Washington’s Olympic Peninsula loses 2 dams and gains a wild river – plus a new beach

Sediment trapped by dams has been making its way down the Elwha River, pictured in June 2014, to the Strait of Juan de Fuca.
(Elaine Thompson / Associated Press)

The United States is expanding.

That was not among the goals when the Elwha River was set free. With the removal of two concrete dams that blocked the river for a century, the Elwha has released a wave of sand that has pushed the shoreline here north toward Canada.

Acres of new land stand between surfers and the chilly shore break. Eagles feed in a growing estuary at the mouth of the river. Families and their dogs stroll where not long ago they would have been submerged in the Strait of Juan de Fuca. Across the water, Vancouver Island is not quite as far away as it used to be.

“You can see it a little bit better now,” said Andy Ritchie, a hydrologist with Olympic National Park here on Washington’s Olympic Peninsula.


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When the largest dam-removal project in American history — and maybe world history — began here nearly five years ago, the principal beneficiaries were expected to be the salmon that would once again be able to spawn in the Elwha’s headwaters. That is proving true, with more fish and wildlife filling the river and surrounding forest.

But along the way, a beach was born, too.

“See all that?” asked Dan Callahan, a 34-year-old surfer, as he pointed to the wide ribbons of sand that have formed where the Elwha meets the strait. “Wasn’t there before. Used to be nothing but rocks. When you were surfing, you’d hit rocks. Now you hit sand.”

A century’s worth of sediment — about 21 million cubic feet — was trapped behind the two dams that blocked the river. One, Elwha Dam, was just five miles from its mouth. The other, Glines Canyon, was further up the 45-mile stream and more than 200 feet tall.

Built in the early 1900s, the two dams once were viewed as essential to the growing population of the peninsula’s northern coast. But over time, the relatively modest amount of electricity they produced — enough to power about 14,000 homes — no longer seemed to justify the cost of maintaining them. And unlike many other dams in the region, they provided no way for fish to pass, blocking one of the nation’s richest historical salmon runs.

The push to remove the dams gathered momentum in the 1980s, and in 1992, Congress passed the Elwha River Ecosystem and Fisheries Restoration Act, allowing for their removal. Two decades passed before stimulus funds approved under President Obama helped pay the $325-million cost.


Since removal began in 2011, Ritchie said, nearly 60% of the sediment behind the dams has made its way down the river, most of it in the fall of 2013, about a year before the last pieces of concrete were hauled away. Nearly a third of that has settled at the mouth, instantly reversing a long-standing pattern of erosion on the coastline.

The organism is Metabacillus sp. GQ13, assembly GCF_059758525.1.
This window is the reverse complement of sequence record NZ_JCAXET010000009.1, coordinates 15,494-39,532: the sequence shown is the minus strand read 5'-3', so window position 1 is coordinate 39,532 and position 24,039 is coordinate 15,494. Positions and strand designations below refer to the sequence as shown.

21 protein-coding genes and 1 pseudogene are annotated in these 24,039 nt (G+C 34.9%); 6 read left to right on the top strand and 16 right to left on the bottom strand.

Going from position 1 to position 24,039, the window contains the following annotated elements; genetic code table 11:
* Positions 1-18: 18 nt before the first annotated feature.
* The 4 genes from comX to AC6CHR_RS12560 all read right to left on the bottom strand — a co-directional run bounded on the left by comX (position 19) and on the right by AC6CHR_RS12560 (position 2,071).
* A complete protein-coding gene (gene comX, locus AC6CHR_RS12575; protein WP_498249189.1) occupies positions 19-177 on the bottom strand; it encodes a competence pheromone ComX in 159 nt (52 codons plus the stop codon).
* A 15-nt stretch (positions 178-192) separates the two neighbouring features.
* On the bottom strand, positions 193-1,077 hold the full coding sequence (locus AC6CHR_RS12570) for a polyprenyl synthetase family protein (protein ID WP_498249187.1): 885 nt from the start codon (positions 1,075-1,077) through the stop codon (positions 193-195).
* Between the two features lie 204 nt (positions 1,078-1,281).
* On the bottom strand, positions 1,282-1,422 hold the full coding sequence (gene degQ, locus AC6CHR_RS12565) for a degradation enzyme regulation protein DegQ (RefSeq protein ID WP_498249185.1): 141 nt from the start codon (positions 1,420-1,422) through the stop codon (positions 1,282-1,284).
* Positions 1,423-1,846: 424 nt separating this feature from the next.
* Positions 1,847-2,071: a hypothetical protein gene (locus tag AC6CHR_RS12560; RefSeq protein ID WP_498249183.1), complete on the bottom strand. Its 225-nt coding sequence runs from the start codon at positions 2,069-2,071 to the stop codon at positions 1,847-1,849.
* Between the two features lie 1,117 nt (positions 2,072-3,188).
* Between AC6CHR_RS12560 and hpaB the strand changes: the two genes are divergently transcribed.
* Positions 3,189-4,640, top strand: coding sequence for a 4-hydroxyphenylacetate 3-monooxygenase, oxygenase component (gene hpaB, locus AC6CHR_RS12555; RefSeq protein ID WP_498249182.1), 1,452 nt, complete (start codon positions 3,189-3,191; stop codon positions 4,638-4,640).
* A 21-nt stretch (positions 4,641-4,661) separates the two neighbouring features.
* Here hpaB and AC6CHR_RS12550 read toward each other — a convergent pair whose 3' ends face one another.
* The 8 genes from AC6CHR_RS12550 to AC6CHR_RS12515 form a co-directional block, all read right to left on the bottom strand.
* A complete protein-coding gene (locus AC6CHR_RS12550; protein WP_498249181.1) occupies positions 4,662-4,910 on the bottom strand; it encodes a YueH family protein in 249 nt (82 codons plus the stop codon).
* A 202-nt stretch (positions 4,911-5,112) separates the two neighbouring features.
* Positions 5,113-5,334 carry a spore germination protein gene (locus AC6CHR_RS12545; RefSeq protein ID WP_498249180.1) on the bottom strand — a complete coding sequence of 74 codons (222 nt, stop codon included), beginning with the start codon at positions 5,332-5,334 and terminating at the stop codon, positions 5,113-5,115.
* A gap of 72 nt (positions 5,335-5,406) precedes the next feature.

It may be Washington’s newest beach. Or maybe it was only misplaced. For a century. Behind the dams.

That, Ritchie said, made for “a pent-up beach.”

But nothing about the Elwha is pent-up any longer.

The flow of sediment is smaller now and much of the sediment remains in the riverbed, raising the water level. Scientists predicted that would happen. They also predicted that they would not be able to predict everything.

In November, the river rushed past its banks in a big storm, washing out a crucial road inside the park and two campgrounds that probably will not be rebuilt.

Until the road is repaired — a temporary fix is expected by this summer — reaching a new overlook that the park built at the site of the former Glines Canyon Dam requires hiking or bicycling at least six miles each way.

Thus setting the Elwha free has made it harder to reach in places, and for the National Park Service to show off one of the boldest and most expensive endeavors in its 100-year history.


“We really want to get the road open because we really want people to see this,” said Barb Maynes, a spokeswoman for the park.

But Maynes and others noted that restoring wildness — and accepting the consequences — was the idea from the beginning.

“It’s definitely a counterpoint to the trend you see in a lot of other places, including on the peninsula,” Ritchie said. “It’s nice to see that sometimes nature wins.”

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About 80% of the river’s course is in the park, but not the very last of it — not the newly formed beach. Where it meets the strait, the river also meets the small coastal reservation of the Lower Elwha Klallam Tribe.

The tribe, which has fished here for centuries, has opposed the dams since they were built. Now that its eroded coast is being replenished, prompting new interest and new visitors, the tribe has joined other groups that are planning to build permanent public access to the beach, away from the reservation, and do restoration work.


The effort is led by the Coastal Watershed Institute, a nonprofit based here that recently received about $1.5 million in grants to help buy land on the east side of the river mouth to provide access and remove large rocks put in place long ago, ostensibly to protect the shore. Now sediment delivered by the Elwha will help do that.

Anne Shaffer, the institute’s executive director and lead scientist, stood on the new beach on a recent weekend and recalled the many years of studying and modeling and imagining before the dams came down.

“We knew this was supposed to happen,” she said. “But seeing it was completely different. It’s going to be a very dynamic place for a while.”


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